The word ‘cataclysm’ is derived from the Greek kata, “down, against” and klyzō, “wash over, surge.” A great deluge or flood, as pictured above. As we face an unprecedented rise in sea levels, a global pandemic leading to social unrest, political failure, and record gun sales in the U.S., it may be helpful to remember that the ‘flood myth’ has a precedent in nearly every culture from Mesopotamia to Greek Mythology to the Hebrew Bible. Whether or not the events of Genesis or Gilgamesh have any historical accuracy isn’t terribly important, something about these stories has undoubtedly grabbed hold of the collective human psyche.

The most well-known flood myth is that of Noah. In a nutshell, God gets fed up with humans and their general shittiness and tells his main man Noah to build a pretty sweet ship and get out while the gettin’s still good. God then proceeds to flood the world for forty days and nights, a divine rain that burned people in proportion to their sins. When that small feat was completed and the sinners had been appropriately cleansed, the waters subside and the earth is restored to its former glory.

It doesn’t take a ton of imagination to see the parallels with what we are facing today. What we are looking at – politically, socially, environmentally, epidemiologically – is this washing out, the great cataclysm that has been prophesied since time immemorial. It is a cleansing of the human spirit which has gone so far against nature. Pat yourself on the back, you made it to the apocalypse! I’ll have t-shirts available shortly.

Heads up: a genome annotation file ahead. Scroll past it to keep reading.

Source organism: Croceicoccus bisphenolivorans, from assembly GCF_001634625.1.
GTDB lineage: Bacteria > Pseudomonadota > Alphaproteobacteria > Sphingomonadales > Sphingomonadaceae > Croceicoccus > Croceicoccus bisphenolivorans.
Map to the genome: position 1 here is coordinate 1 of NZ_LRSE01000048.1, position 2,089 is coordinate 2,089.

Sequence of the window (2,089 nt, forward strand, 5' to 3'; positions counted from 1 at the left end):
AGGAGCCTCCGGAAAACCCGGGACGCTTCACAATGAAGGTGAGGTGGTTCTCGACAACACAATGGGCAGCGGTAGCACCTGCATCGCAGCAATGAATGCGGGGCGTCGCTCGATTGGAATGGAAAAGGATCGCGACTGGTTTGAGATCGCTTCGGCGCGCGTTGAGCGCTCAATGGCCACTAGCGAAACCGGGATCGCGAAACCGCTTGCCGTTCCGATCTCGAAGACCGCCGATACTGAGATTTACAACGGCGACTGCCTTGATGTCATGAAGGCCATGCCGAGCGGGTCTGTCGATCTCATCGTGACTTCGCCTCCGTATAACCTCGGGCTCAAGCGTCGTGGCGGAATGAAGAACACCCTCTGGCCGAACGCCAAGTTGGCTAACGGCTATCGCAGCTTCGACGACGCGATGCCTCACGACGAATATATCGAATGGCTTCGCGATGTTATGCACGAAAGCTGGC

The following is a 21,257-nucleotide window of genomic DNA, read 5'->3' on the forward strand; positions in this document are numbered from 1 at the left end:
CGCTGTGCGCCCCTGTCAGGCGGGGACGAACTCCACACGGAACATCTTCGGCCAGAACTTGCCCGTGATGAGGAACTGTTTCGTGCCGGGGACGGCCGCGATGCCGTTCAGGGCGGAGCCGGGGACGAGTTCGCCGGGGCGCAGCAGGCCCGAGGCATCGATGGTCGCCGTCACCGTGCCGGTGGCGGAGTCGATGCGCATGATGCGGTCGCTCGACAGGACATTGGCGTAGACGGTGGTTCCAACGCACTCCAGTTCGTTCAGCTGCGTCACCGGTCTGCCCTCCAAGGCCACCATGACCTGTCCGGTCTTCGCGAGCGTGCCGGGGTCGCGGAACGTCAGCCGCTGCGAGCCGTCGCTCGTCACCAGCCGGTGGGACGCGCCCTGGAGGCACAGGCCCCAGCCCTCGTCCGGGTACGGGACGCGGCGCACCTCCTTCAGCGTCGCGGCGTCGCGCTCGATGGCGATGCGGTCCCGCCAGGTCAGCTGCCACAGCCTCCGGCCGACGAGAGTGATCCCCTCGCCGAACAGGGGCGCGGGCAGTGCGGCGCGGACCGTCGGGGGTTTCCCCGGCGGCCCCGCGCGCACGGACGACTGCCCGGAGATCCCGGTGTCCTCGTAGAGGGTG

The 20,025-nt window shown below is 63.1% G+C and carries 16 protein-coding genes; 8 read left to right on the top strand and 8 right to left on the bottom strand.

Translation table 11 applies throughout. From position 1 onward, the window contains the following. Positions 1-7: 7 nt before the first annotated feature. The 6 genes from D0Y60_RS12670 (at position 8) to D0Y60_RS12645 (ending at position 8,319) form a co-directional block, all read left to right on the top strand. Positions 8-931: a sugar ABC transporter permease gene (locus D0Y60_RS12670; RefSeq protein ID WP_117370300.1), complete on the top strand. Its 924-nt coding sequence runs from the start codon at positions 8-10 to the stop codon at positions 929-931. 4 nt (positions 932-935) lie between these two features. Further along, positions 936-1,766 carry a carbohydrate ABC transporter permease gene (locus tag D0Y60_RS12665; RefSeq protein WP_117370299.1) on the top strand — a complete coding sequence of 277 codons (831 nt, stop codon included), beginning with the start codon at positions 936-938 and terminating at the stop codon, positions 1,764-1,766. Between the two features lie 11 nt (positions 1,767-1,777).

What is important in such an event of biblical proportions (insofar as anything is important or unimportant) is to recognize that this is not a negative. It is to be welcomed, it is our natural evolution, though many have and will continue to fight against the tide. The apocalypse is considered to be the end of the world, it is mass-marketed as a doomsday scenario with zombies and machine guns and probably Dwayne Johnson. But, the actual word itself has no such connotations, the Greek ‘apokaluptein‘ just means ‘uncover’ or ‘reveal’. A great revelation, if you will.

This revelation, as I’ve discussed at length previously, is our essential nature or truth, our Buddha-nature or oneness as human beings. One being, many humans, without going too far down the rabbit hole. This becomes a lived – not imagined or intellectualized, but lived – reality through the science of meditation, and possibly the initial help of some choice psychedelics.

To try and put it most succinctly, it takes two to fight. Conflict and separation and problems all require duality, this and that, me and you. Us and them. If you look closely, you will see that this sense of division is at the root of nearly every challenge we are facing. It is the basis for competition, scarcity, war, politics, etc. And if you look even closer, you will see that in fact there is no “you” as opposed to “me”, here as opposed to there. It’s all one thing, one big love or infinity.

Meditation is the process of dissolving and disengaging from the entangled web we have built inside and outside of ourselves, known as mind or ego or thought or the self. It is a pulling away of the veil of separation, the revealing of indivisibility. And that is what we all pledged way back in the first grade, right? One nation, indivisible, with liberty and justice for all. Let’s honor that pledge.

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